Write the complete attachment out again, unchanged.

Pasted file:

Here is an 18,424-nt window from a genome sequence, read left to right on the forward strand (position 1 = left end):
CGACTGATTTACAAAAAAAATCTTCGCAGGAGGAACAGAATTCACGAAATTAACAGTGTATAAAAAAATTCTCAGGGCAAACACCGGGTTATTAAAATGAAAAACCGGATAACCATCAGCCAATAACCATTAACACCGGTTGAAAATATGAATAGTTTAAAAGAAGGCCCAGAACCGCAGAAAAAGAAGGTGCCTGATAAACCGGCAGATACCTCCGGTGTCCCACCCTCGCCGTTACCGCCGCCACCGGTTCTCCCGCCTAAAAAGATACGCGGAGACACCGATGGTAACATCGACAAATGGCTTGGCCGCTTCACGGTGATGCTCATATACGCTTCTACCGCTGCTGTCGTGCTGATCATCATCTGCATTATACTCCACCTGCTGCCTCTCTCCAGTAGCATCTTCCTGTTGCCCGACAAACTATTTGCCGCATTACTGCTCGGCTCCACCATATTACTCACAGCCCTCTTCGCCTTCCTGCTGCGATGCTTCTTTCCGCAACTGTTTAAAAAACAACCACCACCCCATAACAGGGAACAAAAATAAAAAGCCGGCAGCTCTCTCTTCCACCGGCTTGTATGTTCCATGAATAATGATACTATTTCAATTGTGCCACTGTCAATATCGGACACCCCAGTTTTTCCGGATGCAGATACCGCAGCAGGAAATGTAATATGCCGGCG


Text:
Here is an 18,424-nt window from a genome sequence, read left to right on the forward strand (position 1 = left end):
CGACTGATTTACAAAAAAAATCTTCGCAGGAGGAACAGAATTCACGAAATTAACAGTGTATAAAAAAATTCTCAGGGCAAACACCGGGTTATTAAAATGAAAAACCGGATAACCATCAGCCAATAACCATTAACACCGGTTGAAAATATGAATAGTTTAAAAGAAGGCCCAGAACCGCAGAAAAAGAAGGTGCCTGATAAACCGGCAGATACCTCCGGTGTCCCACCCTCGCCGTTACCGCCGCCACCGGTTCTCCCGCCTAAAAAGATACGCGGAGACACCGATGGTAACATCGACAAATGGCTTGGCCGCTTCACGGTGATGCTCATATACGCTTCTACCGCTGCTGTCGTGCTGATCATCATCTGCATTATACTCCACCTGCTGCCTCTCTCCAGTAGCATCTTCCTGTTGCCCGACAAACTATTTGCCGCATTACTGCTCGGCTCCACCATATTACTCACAGCCCTCTTCGCCTTCCTGCTGCGATGCTTCTTTCCGCAACTGTTTAAAAAACAACCACCACCCCATAACAGGGAACAAAAATAAAAAGCCGGCAGCTCTCTCTTCCACCGGCTTGTATGTTCCATGAATAATGATACTATTTCAATTGTGCCACTGTCAATATCGGACACCCCAGTTTTTCCGGATGCAGATACCGCAGCAGGAAATGTAATATGCCGGCG